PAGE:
Review: “What about Jesus? Better yet, what about love?”: "The Unseen World" Lets the Light in Through the Cracks with a Bang Up Performance

The Unseen World 

Created by Ira Marlowe

Episodes released January-March 2023

Available at the Unseen World Musical website


Get Ready to Cry


When I finally reached the ninth episode of The Unseen World, in which the cast belts out the titular final song, I was in tears. Good, deep, soul-sourced tears. But I was also loading the dishwasher. My partner entered the kitchen about this time and asked if I was crying. Indeed, yes, I was. He asked what was wrong, and I gulped out the words, “It’s so good!” I had been listening to the new podcast musical by Ira Marlowe over the past couple days during runs, commutes, and other daily activities like doing dishes. It certainly had the feeling of something I had done many times during the pandemic—elevate routine daily tasks with a bit of wonder and hope. In fact, the musical’s move to podcast was necessitated by the pandemic. Originally, The Unseen World was meant to be performed in Marlowe’s small performance space in Berkeley, CA, but then it went the way of so many creative projects in 2020—back to the drawing board. What Marlowe eventually put together was an incredibly talented cast that includes established talents Deborah Geffner (All that Jazz, The Morning Show, Mad Men, and Scandal), John Shortt (leading tenor in a slew of operas), and Jesenia (Power Book III: Raising Kanan, The Affair, and The Guestbook) as well as emerging performers Alexis Peters, Jared Anthony, and Spencer Gonzales.

Physics Meets Leonard Cohen

The story revolves around the wild adventure through multiple dimensions, what the musical calls heavens, of Miri (Peters), a former physics student now hospitalized and sedated because she keeps talking about a secret device that has incredible power and yet is being hidden from us all by the government. We follow Miri, her brother Bryce (Anthony), and Ralphie (Gonzales), Bryce’s boyfriend, as they travel between the different heavens/dimensions (color-coded based on the mood of the heaven), thinking about what their lives meant and facing a cast of characters who judge them quite harshly for their innocuous deeds on earth. There are touching moments such as when Bryce empathizes with Miri’s pain. And there are uncomfortable sexual moments such as when Ralphie is violently sexually harassed by cops in Blue Heaven. And then there are the breakthrough moments like when the trio plot to get the hell out of the heavens. But of course, it is the music that brings a rather complex narrative together. The range of musical styles keeps things moving for what would otherwise be a difficult narrative to follow in podcast form.

Perhaps the overriding metaphor in the musical is the repeated line in Leonard Cohen’s “Anthem” that “There is a crack in everything. That’s how the light gets in.” In the song “Cracks,” Pearl (Jesenia) tells Bryce, “There are cracks in this world. And they say that’s how the light gets in.” All the characters have cracks, and the world they inhabit is falling apart. The violence they experience in the heavens is far worse than any of their small misdeeds on earth, but the trio is searching for something more than the world gave them. Marlowe’s musical is not the first to make use of Cohen’s hopeful yet enigmatic lyric. Jason Robert Brown’s 1995 Off-Broadway Songs for a New World opens with the lyrics “The surface sometimes cracks to reveal the track to a new world.” Brown’s musical/song-cycle is also concerned with characters whom the world has beaten down and who are searching for alternatives—a perennial theme it would seem. I can only imagine what Marlowe thought of his pre-pandemic lyrics as he saw the world fall apart in 2020.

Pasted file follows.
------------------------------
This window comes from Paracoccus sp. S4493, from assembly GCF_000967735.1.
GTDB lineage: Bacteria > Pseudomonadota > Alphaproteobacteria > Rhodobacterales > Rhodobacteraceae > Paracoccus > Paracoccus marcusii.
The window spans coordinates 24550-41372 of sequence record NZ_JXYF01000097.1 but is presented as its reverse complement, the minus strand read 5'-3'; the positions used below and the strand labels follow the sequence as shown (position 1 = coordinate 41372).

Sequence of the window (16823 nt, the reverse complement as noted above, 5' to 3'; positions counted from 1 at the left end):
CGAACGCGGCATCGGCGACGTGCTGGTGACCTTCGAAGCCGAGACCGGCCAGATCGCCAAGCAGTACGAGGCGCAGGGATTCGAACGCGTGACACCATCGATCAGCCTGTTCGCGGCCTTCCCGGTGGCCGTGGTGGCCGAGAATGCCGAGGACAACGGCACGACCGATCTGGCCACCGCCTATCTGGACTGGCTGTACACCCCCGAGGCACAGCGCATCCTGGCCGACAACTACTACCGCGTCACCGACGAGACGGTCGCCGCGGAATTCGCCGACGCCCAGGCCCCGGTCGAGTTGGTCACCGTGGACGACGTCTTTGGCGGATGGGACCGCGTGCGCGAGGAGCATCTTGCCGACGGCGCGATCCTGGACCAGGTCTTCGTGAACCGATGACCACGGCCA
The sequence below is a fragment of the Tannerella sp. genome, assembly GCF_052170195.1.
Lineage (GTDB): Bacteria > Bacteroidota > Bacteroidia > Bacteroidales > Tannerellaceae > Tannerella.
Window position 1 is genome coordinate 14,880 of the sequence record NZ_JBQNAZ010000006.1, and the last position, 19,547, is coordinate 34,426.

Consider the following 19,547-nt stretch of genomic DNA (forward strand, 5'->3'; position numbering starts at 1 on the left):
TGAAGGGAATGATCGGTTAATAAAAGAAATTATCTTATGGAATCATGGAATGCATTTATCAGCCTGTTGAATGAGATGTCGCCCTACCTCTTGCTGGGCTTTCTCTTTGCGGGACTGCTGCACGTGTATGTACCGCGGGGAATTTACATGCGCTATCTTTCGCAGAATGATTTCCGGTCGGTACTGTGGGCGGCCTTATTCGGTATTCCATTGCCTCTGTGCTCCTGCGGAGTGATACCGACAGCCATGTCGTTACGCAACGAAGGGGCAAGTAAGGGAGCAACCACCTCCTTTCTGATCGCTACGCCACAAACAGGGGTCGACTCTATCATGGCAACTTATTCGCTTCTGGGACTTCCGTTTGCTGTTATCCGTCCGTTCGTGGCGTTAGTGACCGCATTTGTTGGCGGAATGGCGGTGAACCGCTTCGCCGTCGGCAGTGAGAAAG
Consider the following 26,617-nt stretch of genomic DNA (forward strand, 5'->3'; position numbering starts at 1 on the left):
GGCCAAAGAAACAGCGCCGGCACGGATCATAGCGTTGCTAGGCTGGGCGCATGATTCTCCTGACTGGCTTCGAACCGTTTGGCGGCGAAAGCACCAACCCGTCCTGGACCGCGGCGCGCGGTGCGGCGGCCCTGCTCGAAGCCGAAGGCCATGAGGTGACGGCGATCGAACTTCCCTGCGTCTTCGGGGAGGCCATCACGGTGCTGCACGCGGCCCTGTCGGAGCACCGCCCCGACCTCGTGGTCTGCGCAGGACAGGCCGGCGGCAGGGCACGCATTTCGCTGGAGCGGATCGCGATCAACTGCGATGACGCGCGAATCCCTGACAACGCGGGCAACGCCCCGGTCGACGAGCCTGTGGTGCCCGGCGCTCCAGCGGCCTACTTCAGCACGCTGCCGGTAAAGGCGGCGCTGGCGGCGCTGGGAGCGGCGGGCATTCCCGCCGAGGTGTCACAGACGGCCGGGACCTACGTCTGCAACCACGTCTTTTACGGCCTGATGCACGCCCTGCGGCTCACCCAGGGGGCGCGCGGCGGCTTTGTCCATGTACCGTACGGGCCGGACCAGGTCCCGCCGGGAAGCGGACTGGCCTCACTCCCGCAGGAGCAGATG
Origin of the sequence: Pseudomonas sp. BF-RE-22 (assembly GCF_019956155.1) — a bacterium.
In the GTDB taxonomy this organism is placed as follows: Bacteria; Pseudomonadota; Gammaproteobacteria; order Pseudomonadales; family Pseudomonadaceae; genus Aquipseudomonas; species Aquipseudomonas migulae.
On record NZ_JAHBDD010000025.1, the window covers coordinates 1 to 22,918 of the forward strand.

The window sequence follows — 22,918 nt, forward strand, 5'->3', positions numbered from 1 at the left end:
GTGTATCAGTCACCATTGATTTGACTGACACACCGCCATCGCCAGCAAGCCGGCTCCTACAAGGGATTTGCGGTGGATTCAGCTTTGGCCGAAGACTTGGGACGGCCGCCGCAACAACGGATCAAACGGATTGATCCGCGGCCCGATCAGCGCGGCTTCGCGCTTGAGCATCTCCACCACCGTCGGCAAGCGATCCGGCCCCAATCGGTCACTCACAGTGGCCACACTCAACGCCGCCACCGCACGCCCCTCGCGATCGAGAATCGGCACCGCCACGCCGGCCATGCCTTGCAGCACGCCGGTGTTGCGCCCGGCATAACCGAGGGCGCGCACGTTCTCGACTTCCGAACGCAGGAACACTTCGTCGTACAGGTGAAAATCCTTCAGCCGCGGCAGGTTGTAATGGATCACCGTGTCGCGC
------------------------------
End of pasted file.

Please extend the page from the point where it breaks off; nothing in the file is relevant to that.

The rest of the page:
The Emerging Form

The private experience of a podcast performance, no matter how public the place might be in which one listens, is still a private experience that does not allow for the sort of connection live performances do. And that is fine. I am glad Marlowe got this project back up and out to the world—especially for my dishwasher times. But for a musical so driven by the need and power of connection to others, I do hope Marlowe’s dream of a live performance comes to fruition soon. Perhaps he should think of some free public performances—those things we used to wait weeks for during the pandemic just to have a little connection worth looking forward to. I just wonder if the podcast form is too small for the story and music of Marlowe’s musical. Other podcasts have opened up the form to longer narratives and musicals. Just before the pandemic, Loveville High showed many what could be done with a podcast musical. The Chilean podcast Caso 63, translated into English and performed as Case 63, starring Julianne Moore and Oscar Isaac, has seen wild success. And, of course, Homecoming was the first podcast to streaming series. But with the podcast bubble burst and the industry undergoing massive layoffs, the form as a home for smaller productions is uncertain.

Turning the ship around

The world seems in rough shape at the moment, pandemic or not. Can the ship be turned around? Miri asks this question in the finale. She wonders, “It’s all going wrong. Is that so paranoid?” The answer, according to Miri, Bryce, and Ralphie is a resounding yes. But it is a yes to love and not the wild myths (yes, they come for Jesus) that seem to hold a broken world together and in which broken people tend to find refuge. And I agree. The deep connectedness of all people and their environments is the most powerful concept this musical delivers. But it requires a little work on our part—opening our eyes. The world seems a lot more beautiful when the characters open their eyes to see it. It remains to be seen if we too can open ours.

 -Joseph L. V. Donica

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